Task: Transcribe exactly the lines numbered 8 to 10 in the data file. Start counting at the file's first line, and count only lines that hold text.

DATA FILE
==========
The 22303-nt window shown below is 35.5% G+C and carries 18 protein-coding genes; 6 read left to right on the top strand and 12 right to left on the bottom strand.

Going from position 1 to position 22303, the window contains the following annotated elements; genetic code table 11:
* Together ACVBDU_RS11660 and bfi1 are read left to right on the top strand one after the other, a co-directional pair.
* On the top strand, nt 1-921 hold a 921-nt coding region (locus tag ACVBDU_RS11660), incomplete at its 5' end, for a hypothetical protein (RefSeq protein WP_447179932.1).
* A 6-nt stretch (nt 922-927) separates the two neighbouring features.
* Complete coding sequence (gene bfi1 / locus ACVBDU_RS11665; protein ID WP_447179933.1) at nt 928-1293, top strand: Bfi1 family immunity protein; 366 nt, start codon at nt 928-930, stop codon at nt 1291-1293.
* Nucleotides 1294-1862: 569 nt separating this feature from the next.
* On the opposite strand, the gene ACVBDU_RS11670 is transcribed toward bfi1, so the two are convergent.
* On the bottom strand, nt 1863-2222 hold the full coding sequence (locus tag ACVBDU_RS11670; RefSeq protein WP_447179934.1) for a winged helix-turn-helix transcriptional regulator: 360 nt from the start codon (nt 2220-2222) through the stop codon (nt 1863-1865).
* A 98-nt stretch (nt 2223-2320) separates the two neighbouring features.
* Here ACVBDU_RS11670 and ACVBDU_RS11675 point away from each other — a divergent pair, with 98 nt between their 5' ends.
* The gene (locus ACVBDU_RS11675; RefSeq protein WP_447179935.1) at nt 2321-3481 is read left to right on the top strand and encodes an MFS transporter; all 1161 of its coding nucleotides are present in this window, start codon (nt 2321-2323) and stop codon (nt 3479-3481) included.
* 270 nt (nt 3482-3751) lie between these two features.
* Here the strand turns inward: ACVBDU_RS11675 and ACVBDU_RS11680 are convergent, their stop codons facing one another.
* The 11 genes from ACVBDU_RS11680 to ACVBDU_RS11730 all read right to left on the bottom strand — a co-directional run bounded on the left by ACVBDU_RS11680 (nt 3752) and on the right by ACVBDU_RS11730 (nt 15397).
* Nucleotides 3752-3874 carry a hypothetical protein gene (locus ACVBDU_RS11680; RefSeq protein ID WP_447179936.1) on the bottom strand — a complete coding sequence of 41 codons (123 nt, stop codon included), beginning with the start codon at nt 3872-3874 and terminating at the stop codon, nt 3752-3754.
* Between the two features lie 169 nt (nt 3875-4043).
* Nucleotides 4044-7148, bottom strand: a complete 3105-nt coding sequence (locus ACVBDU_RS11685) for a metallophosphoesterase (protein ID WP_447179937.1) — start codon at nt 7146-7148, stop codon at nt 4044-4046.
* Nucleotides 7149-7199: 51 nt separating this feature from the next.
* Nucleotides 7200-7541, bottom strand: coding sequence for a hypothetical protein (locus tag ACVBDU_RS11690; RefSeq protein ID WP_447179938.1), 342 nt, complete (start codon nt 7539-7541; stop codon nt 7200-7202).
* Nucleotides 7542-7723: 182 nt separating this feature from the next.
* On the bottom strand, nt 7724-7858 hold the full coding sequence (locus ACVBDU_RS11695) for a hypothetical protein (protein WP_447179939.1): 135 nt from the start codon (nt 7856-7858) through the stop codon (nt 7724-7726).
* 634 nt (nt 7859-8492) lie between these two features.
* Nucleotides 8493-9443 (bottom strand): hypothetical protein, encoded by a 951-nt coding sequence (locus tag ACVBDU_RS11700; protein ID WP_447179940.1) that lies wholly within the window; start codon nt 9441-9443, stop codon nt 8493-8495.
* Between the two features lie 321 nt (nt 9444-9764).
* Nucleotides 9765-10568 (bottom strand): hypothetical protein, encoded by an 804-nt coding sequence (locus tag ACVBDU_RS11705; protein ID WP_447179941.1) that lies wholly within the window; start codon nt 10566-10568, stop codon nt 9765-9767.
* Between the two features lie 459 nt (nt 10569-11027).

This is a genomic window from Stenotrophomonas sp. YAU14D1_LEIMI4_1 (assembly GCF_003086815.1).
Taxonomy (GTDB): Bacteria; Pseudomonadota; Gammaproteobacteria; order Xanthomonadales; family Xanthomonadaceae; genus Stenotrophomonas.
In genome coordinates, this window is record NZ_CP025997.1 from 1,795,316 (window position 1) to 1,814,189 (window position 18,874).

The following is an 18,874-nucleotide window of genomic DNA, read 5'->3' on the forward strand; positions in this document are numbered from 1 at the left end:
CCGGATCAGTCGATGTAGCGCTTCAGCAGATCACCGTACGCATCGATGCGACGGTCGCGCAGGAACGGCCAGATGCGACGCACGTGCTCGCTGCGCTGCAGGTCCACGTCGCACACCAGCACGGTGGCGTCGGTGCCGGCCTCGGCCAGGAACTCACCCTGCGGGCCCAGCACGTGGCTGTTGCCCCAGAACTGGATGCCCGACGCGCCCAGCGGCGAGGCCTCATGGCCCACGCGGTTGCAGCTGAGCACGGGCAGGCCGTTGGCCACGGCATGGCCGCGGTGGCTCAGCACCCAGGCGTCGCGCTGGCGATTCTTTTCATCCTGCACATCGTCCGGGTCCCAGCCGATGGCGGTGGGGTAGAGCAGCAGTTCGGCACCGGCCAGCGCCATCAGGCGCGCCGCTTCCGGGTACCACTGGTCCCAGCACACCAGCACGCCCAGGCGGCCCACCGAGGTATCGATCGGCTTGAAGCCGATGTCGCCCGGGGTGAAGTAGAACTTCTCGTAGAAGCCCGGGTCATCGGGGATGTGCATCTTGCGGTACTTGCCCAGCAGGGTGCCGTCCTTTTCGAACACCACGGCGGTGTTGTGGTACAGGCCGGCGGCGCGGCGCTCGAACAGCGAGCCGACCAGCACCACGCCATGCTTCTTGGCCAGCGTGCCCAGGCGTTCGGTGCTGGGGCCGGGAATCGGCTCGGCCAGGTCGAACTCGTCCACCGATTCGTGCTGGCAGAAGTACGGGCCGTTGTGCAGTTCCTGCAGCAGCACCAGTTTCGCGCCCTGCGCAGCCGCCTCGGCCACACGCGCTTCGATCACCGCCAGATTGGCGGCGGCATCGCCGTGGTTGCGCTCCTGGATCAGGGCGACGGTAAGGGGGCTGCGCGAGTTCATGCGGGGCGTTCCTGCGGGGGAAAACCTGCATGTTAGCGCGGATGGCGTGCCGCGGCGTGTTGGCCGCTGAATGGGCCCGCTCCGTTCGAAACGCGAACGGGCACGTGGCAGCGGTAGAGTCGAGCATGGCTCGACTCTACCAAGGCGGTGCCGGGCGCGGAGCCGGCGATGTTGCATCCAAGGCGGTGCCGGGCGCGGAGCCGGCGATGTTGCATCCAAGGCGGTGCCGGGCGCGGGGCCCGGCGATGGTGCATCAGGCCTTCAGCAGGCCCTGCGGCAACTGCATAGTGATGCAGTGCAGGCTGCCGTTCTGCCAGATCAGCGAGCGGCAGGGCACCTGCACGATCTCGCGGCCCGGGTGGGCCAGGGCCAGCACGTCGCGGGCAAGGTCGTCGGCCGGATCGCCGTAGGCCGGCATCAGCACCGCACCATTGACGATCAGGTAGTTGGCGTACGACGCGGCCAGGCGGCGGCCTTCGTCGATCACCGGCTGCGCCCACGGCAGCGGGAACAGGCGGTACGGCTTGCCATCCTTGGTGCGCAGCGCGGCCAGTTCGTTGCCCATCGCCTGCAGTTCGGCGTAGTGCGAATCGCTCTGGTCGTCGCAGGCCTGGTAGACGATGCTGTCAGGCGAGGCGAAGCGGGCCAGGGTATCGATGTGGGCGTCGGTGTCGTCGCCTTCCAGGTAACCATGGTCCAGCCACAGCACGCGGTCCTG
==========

* On the opposite strand, the gene ACVBDU_RS11670 is transcribed toward bfi1, so the two are convergent.
* On the bottom strand, nt 1863-2222 hold the full coding sequence (locus tag ACVBDU_RS11670; RefSeq protein WP_447179934.1) for a winged helix-turn-helix transcriptional regulator: 360 nt from the start codon (nt 2220-2222) through the stop codon (nt 1863-1865).
* A 98-nt stretch (nt 2223-2320) separates the two neighbouring features.